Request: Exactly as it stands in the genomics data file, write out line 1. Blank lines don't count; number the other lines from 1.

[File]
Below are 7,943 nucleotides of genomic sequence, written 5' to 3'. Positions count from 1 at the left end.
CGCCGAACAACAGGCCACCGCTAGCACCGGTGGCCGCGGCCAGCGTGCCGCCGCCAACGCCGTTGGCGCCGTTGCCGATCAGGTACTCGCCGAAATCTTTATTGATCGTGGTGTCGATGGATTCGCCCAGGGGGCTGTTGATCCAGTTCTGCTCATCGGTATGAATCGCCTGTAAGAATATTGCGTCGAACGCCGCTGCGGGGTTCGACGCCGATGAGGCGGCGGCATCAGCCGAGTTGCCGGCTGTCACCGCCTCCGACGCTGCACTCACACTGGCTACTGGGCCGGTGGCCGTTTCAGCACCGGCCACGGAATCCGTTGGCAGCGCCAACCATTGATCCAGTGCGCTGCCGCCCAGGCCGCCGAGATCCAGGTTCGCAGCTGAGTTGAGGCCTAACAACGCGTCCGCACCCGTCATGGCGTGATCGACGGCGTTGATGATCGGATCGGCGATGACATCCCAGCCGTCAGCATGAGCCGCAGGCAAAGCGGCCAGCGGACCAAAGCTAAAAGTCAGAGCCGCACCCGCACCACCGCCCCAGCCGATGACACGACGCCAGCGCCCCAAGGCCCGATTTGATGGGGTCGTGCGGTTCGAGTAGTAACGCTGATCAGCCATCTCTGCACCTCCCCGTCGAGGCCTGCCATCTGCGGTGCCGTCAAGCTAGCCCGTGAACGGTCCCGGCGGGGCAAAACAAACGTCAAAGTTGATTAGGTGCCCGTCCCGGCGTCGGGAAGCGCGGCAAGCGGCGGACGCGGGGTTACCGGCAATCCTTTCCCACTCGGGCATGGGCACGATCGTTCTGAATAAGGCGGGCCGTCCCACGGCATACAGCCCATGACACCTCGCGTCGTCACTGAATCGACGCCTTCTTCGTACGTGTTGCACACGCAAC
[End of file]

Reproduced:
Below are 7,943 nucleotides of genomic sequence, written 5' to 3'. Positions count from 1 at the left end.